Exchange transfusion should be considered in any infant, with or without a hemolytic condition, if the serum bilirubin level fails to demonstrate a rapid, continued decline under intensive phototherapy (generally two to three phototherapy devices). The procedure consists of one or two catheters inserted into an umbilical artery and/or vein and withdrawal of small aliquots of blood with replacement of donor blood (red blood cells mixed with plasma). Most exchange transfusions are double-volume, meaning twice the infant's normal blood volume (85 to 100 mL/kg) is removed and replaced. This procedure not only removes bilirubin, but may have an added impact through removal of antibody-coated red blood cells and maternal antibodies. The amount of bilirubin removed depends on the amount of bilirubin in the tissues that reenters the circulation during the procedure and the rate of hemolysis. In some cases, rebound bilirubin requires the procedure to be repeated.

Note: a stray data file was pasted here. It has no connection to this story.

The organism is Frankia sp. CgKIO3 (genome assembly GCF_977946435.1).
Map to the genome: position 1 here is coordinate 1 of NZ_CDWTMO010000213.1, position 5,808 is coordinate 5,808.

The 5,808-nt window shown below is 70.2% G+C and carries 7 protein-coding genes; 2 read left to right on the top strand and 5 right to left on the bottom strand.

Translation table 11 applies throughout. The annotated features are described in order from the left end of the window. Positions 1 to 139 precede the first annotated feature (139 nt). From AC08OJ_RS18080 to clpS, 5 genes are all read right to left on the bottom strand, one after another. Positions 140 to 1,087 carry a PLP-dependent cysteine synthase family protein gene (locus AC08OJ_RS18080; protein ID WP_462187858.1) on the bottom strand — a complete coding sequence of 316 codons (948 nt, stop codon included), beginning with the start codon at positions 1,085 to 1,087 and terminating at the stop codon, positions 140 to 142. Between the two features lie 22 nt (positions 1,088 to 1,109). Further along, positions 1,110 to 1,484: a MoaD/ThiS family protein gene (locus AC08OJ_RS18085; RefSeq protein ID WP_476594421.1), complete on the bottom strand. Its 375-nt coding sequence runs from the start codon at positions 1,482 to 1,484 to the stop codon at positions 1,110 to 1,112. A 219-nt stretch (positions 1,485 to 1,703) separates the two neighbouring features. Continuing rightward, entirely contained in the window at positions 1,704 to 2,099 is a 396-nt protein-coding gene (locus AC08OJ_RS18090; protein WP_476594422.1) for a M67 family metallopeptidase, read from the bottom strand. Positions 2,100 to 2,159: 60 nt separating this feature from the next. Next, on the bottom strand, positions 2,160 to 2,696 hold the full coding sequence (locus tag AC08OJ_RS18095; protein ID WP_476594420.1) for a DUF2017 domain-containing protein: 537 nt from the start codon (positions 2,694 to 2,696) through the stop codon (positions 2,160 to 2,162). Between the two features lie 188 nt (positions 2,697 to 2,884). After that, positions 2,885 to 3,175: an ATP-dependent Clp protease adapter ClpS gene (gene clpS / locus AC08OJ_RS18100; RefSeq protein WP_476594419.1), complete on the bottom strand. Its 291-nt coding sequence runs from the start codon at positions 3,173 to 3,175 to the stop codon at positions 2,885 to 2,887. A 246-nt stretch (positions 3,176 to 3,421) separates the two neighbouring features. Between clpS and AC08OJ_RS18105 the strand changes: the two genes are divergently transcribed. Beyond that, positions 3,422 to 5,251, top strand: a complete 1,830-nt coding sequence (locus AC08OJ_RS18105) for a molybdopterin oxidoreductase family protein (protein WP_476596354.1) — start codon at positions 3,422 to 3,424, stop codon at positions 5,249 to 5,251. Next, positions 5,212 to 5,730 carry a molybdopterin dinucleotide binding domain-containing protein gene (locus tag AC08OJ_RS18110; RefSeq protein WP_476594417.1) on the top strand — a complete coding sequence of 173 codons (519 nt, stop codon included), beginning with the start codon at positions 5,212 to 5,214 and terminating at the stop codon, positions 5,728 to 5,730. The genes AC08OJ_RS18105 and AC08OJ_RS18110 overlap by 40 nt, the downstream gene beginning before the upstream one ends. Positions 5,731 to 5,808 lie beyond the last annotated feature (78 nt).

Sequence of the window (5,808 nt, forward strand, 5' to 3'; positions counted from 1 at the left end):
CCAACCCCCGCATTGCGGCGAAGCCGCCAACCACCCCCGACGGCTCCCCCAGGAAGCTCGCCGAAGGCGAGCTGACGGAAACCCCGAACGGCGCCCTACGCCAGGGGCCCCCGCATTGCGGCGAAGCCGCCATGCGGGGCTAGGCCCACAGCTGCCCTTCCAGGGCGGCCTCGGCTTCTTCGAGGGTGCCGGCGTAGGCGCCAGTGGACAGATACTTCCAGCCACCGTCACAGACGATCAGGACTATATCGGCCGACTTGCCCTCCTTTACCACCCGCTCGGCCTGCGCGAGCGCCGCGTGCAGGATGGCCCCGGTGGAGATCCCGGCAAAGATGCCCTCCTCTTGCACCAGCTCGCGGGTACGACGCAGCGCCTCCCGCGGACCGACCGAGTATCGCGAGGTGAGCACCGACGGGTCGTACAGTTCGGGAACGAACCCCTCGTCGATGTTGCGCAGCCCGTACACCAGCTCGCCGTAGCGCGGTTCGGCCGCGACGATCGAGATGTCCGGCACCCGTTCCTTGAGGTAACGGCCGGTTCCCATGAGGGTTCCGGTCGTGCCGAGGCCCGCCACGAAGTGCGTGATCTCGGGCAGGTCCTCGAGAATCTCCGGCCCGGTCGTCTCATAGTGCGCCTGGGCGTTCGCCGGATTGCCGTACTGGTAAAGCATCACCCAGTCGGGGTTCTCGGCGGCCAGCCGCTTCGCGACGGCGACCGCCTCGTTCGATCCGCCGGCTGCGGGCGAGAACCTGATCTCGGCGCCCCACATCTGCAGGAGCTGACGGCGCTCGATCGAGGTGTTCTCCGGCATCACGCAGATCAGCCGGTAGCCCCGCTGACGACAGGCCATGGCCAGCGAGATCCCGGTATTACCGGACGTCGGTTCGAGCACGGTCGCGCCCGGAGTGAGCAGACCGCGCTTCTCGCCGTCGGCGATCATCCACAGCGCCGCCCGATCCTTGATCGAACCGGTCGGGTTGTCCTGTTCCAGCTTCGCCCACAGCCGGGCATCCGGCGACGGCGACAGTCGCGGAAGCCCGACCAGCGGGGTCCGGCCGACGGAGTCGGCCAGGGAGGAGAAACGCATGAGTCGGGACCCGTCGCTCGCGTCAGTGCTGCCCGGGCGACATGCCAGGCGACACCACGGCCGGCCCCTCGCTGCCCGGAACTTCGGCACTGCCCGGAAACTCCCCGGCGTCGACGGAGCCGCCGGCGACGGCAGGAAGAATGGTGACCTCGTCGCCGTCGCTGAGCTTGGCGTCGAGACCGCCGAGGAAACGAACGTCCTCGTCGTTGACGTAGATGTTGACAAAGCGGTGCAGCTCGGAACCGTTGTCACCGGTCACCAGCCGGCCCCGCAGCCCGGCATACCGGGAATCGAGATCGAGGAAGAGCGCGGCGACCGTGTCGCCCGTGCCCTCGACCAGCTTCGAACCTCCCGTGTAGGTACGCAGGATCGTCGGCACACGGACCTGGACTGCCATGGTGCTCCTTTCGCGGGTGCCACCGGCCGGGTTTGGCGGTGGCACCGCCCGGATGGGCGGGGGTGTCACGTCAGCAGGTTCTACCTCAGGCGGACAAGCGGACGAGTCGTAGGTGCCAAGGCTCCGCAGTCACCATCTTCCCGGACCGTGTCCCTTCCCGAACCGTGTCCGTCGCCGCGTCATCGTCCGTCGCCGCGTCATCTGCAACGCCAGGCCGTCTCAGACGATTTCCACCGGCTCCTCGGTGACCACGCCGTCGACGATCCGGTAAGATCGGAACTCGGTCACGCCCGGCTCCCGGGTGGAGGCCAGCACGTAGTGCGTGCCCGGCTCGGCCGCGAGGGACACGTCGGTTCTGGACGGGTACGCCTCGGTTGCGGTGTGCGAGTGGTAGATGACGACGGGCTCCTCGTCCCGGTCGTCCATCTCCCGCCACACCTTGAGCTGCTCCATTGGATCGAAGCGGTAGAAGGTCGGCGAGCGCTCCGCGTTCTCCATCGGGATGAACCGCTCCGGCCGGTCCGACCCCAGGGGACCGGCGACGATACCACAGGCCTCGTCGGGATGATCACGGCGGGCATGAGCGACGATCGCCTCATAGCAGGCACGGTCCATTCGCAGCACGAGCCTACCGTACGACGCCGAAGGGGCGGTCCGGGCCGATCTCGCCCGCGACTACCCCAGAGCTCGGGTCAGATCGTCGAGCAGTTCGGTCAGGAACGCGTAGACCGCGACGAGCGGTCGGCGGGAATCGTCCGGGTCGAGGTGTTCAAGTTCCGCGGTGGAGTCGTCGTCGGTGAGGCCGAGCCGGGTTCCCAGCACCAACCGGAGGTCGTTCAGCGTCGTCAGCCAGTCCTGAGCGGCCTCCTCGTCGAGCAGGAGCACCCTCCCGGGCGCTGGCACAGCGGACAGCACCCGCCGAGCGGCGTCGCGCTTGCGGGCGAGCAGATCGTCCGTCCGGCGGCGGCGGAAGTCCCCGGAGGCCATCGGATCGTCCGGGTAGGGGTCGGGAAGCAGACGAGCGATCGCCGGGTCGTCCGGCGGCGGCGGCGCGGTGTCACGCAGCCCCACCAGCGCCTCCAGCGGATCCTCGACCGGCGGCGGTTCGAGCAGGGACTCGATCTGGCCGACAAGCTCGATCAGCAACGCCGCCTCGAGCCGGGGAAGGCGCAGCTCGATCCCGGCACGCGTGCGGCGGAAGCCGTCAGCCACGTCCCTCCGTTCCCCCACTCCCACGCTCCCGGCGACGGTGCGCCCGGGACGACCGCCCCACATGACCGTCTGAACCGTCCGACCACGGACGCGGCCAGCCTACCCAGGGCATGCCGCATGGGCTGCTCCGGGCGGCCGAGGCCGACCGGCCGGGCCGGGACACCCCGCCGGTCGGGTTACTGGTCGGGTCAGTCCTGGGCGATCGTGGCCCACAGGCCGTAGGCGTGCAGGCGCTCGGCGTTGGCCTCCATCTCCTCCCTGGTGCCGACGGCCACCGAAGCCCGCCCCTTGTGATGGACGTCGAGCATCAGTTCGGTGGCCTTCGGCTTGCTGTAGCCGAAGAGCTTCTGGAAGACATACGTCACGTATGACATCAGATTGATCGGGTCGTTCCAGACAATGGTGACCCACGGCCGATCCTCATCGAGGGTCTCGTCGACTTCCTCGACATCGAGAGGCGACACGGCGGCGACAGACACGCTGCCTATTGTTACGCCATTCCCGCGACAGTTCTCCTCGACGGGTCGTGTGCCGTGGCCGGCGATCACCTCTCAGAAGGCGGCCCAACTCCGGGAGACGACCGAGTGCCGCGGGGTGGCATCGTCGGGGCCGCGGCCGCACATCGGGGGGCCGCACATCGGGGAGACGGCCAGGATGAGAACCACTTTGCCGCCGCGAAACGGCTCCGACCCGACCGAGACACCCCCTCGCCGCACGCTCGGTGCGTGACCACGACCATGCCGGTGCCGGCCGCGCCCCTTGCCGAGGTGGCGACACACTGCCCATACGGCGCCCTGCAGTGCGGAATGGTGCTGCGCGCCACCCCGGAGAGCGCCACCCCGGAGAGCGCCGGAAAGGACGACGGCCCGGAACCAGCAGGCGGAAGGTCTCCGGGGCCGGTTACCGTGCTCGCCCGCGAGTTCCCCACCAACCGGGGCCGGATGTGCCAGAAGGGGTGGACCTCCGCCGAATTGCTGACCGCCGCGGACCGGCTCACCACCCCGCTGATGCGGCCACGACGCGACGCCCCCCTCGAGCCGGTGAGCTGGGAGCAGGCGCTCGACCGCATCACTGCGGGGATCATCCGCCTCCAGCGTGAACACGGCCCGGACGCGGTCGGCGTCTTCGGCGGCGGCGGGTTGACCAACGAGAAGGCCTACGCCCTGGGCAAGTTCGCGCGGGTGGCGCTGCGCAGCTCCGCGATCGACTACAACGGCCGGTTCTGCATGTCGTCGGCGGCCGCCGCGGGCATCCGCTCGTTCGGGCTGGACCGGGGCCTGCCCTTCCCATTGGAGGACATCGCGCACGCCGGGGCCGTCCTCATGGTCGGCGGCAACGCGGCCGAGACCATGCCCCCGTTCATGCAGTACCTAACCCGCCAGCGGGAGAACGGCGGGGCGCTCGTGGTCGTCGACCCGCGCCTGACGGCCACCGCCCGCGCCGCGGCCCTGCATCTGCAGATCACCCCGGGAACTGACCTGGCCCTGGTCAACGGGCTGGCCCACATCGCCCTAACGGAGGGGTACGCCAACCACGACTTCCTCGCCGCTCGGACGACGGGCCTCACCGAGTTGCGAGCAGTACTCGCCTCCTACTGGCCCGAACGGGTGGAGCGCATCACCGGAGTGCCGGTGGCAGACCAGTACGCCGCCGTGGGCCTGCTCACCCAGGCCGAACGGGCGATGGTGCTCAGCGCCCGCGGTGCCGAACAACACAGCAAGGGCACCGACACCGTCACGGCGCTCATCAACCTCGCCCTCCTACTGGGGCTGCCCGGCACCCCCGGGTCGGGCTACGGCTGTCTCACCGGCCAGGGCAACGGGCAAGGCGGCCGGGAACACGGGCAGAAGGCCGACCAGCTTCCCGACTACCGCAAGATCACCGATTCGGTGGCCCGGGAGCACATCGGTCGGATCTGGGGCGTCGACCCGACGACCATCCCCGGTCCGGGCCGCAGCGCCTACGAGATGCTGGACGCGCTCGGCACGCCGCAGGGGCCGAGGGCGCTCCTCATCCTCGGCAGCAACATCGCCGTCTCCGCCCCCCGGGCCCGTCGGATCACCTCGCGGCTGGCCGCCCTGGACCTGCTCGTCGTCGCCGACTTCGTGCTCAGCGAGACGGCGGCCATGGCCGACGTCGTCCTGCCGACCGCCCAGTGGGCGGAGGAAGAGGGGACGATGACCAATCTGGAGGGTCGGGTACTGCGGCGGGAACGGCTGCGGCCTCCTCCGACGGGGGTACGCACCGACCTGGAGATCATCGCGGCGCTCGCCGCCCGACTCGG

Significant morbidities may occur with exchange transfusion, including anemia, apnea, air embolism, infection bradycardia, NEC, thromboembolism, and death. One review found five clinically stable infants with significant complications related to exchange transfusions including death, anoxic encephalopathy, and AIDS.[28] In general, exchange transfusion should only be used in those infants for whom intensive phototherapy has failed to significantly lower the serum bilirubin level and the benefits of the procedure outweigh the potential risks.

Inherited disorders such as Crigler-Naijar Type 1, G-6-PD, and Gilbert's Syndrome may be tempered in the future by genomics. The potential for gene therapy for these and other inherited conditions may be on the horizon.[24,71]